Saratoga Jewish Community Arts opens its fall season with a panel discussion of the film Gentleman’s Agreement. This series is presented through a generous grant from the Jewish Federation of Northeastern New York and sponsored by Temple Sinai and the program will be on zoom Sunday, September 18, at 7 PM. Gentleman’ Agreement, the 1947 film directed by Elia Kazan and starring Gregory Peck, for the first time made anti-Semitism the focus in prosperous postwar America and exposes the insidious way that Jews were excluded from social clubs, vacation resorts, and jobs. There were no official bans, just a nod and a wink and a “gentleman’s agreement” among conservative-minded Wasp gentiles that they knew the sort of people they wanted to associate with. Explicit bigoted language was common. The movie is adapted by Moss Hart from the bestseller of the same name by Laura Z. Hobson in which she was moved to write from outrage at the way a congressman had called the columnist Walter Winchell a despicable insulting name without anyone raising a murmur.
For an industry run primarily by Jews, Hollywood had long been fearful of any special pleading for Jewish causes. In the years the years leading up to the American entry into World War II, American films had chosen not to talk about the tenuous status of European Jewry, even in films ostensibly about the Nazi menace. At the time, Hollywood was rather reticent about mentioning Judaism explicitly, and, in fact, perhaps that still is somewhat unexceptional. The film’s lead character, journalist Phil Green, a charming and personable widower, is asked to write about anti-Semitism for his new employer, a liberal New York magazine. Phil, looking for a way to grab onto the subject, immerses himself in a character that he has decided is the only way he can really know what it feels like to experience the sense of anti-Semitism. However, Judaism and Jewishness are almost entirely absent in the story.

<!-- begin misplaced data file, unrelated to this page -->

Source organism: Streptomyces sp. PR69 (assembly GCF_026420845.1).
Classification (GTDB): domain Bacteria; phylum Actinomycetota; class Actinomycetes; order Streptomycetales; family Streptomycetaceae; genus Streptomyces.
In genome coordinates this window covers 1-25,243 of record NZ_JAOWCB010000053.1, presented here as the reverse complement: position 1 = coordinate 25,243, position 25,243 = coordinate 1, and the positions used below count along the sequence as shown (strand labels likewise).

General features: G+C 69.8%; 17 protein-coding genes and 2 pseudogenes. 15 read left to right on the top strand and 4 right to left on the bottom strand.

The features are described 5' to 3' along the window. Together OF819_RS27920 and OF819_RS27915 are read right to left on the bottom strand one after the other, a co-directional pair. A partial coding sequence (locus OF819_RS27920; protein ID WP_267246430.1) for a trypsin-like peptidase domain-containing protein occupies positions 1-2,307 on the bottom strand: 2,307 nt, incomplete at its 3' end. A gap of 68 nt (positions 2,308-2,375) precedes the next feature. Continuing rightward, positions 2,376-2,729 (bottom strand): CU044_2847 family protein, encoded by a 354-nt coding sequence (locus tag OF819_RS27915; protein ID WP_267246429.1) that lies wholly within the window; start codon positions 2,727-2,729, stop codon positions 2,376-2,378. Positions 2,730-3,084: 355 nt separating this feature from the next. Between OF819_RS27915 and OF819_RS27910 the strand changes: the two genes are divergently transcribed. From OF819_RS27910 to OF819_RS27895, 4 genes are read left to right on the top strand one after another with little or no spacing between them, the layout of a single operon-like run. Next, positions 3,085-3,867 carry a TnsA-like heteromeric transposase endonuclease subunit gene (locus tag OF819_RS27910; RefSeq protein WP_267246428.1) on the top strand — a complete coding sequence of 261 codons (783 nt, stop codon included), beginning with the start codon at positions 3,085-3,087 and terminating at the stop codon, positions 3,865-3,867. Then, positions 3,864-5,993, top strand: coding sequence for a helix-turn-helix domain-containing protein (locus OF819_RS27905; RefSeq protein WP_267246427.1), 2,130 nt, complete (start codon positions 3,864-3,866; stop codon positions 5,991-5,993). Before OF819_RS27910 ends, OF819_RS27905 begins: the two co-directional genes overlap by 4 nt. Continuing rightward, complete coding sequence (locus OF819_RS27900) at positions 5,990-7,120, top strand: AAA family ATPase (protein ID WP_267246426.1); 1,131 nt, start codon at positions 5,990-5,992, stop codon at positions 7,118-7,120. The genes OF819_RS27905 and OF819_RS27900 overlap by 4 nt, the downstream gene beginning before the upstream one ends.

The film wants Jew and Gentile to be indistinguishable in human terms. However, there is no Jewish household visible, no Jewish culture, no menorah, no synagogue. The movie is very apolitical. The elephant in the room is the Holocaust; it is not mentioned, despite just having happened recently. This could be because the character and the film can’t quite absorb the paradox of the US having gone to war to defeat Hitler and American troops, having liberated numbers of camps…and yet nurturing vile anti-Semites at home.
The film is remarkable as much for what it chooses not to depict as what it does. It is a hard-hitting movie about anti-Semitism, unafraid of specificity in its choice of targets that nonetheless depicts anti-Jewish sentiment as being primarily confined to the types of people and places a well-heeled Manhattan journalist might encounter. In 1947, just two years after the end of World War II, talking about anti-Semitism without mentioning the fact that six million Jews had just been murdered in Europe is more than an oversight. It was a coverup. The irony was not lost on contemporary viewers. Hollywood wanted to be serious, but was still terribly afraid of any ugliness more lasting than social shame.
Gentleman’s Agreement will be on Sunday, September 18, at 7 PM. Registration required for zoom panel discussion is at firstname.lastname@example.org. The film is available for $3.99 rental from various providers including Amazon, Apple TV, Google Play, and You Tube.